The final exhibit I am guided through is gauche even by North Korean standards. A rather realistic jungle setting plays home to various recreations of battle scenes with wax soldiers and replica weapons. Indomitable Koreans, faces contorted in roars of battle, bayonet Yankee chests. A slaughtered American lies mangled, faux crows pecking at bloodied eye sockets. Lovely.
Exiting through the gift shop, I am easily persuaded to purchase a copy of the rather presumptuously titled Japan’s War Crimes Past and Present for my library.
Militaristic propaganda is no less brash in public. Driving (or cycling, as the overwhelming portion of the population is wont to) through any street in Pyongyang, you will see painted on bus stops the images of Korean fists pummelling the US Capitol. Buildings are dressed in screens showing missile launches, and there are three-metre flags on every second street light, no exaggeration.
This particular evening happens to be New Year’s Eve, so Mr. Li and I make the pilgrimage to Kim Il Sung Square, but not before trading swigs of local ginseng liquor and becoming exponentially funnier to one another – he, edifying me with his arsenal of obscenities in Chinese; I, telling some story or other about Australia. One gets the impression it was one of the very few moments he gets to genuinely laugh — a temporary prison break. New year’s eve in Pyongyang is no mean event. Floating into Kim Il Sung Square, we are greeted by a hundred thousand people chatting, chuckling and generally having a good time.
I weave my way to the front of the square, where ice carvings of nuclear missiles, among other things, stand proud. Children frolic and laugh, their youth the fleeting ticket to ignorant, innocent bliss before they become aware of their imprisonment. Murmurs grow louder, my cue to rendezvous with Mr. Li for the countdown. Ducking and dodging through the crowds – and receiving a fair share of curious stares for my trouble – a tap on my shoulder halts me. A slight, short, fresh-faced female extends her hand to me with a sheepish smile. Her dress – the greatcoat likely the heaviest part of her – gives her away as a soldier, off duty to celebrate the evening. I’m struck, and understandably a tad suspicious, but I humour her hand regardless. She lowers her head an inch, and with a chirpy ‘Happy New Year’, walks away. I am greeted no fewer than five more times on my journey back to Mr. Li – two children and three soldiers. Simulacrums of soldiers crushing Americans are plastered across the city. For all my well-wishers know, I could be one of them.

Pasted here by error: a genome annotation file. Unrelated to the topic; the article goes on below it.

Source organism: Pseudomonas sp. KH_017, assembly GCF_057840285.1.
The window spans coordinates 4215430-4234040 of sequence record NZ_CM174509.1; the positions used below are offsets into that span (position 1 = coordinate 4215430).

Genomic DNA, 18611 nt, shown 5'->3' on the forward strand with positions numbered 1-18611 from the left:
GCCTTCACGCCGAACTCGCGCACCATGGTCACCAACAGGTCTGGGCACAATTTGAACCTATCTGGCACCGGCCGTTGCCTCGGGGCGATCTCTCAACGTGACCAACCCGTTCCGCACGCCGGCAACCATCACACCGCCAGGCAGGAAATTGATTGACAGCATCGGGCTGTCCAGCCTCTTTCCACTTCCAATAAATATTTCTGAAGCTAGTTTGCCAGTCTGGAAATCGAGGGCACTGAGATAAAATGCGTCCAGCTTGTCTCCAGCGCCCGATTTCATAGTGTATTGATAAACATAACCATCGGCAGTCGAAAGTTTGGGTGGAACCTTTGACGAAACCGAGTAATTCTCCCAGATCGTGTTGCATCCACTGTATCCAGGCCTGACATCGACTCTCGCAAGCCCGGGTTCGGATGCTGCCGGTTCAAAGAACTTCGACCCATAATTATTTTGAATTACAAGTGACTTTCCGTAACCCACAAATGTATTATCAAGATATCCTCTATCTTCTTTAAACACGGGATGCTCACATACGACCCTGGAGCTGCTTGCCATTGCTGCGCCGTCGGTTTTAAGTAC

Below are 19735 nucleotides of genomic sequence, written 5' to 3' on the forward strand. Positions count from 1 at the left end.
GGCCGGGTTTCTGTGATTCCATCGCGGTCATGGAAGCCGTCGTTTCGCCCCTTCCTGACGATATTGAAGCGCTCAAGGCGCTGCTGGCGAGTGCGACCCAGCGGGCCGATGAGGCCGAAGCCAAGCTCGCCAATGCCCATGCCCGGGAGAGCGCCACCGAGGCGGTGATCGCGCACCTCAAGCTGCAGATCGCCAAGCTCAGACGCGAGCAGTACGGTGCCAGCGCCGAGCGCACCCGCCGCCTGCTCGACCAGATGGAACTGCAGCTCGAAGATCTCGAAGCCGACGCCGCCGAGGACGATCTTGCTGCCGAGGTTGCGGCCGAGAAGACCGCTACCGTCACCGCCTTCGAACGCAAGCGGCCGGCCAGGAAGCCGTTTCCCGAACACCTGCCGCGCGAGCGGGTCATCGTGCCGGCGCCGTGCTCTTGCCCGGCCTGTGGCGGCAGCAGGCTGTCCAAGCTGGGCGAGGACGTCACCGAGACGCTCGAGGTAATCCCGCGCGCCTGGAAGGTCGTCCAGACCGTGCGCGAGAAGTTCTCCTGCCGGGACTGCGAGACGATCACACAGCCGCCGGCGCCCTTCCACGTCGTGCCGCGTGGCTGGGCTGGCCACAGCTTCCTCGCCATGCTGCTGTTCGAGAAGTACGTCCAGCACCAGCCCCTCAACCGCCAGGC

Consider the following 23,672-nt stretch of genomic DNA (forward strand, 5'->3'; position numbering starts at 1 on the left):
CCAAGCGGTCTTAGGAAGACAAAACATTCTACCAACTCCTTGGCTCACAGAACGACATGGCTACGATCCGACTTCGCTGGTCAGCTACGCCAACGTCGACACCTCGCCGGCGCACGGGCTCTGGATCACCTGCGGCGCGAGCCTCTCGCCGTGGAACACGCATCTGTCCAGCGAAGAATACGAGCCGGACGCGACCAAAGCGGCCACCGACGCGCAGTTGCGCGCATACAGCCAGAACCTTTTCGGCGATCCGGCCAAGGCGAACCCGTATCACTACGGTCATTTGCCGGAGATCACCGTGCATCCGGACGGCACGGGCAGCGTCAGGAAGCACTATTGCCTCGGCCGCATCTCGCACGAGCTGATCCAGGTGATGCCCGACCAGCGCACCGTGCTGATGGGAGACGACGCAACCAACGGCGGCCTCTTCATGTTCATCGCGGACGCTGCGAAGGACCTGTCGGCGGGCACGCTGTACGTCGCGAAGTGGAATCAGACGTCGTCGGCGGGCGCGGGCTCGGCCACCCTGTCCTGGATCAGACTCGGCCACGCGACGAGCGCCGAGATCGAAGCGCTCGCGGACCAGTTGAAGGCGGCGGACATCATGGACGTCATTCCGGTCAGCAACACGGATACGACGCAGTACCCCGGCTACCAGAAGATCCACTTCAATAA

Mr. Li, upon my return, hands me a bottle of an unidentified liquor with a snake floating in it and tells me to knock it back when the clock strikes twelve. I am in no state to refuse. The year departs, snake coats my palette, and a shower of fireworks ignites the sky. My initially cautious, reticent demeanour abated by fermented grain and Mr. Li’s warm smile, I jest to him that a particularly wayward firework might be a missile. He laughs.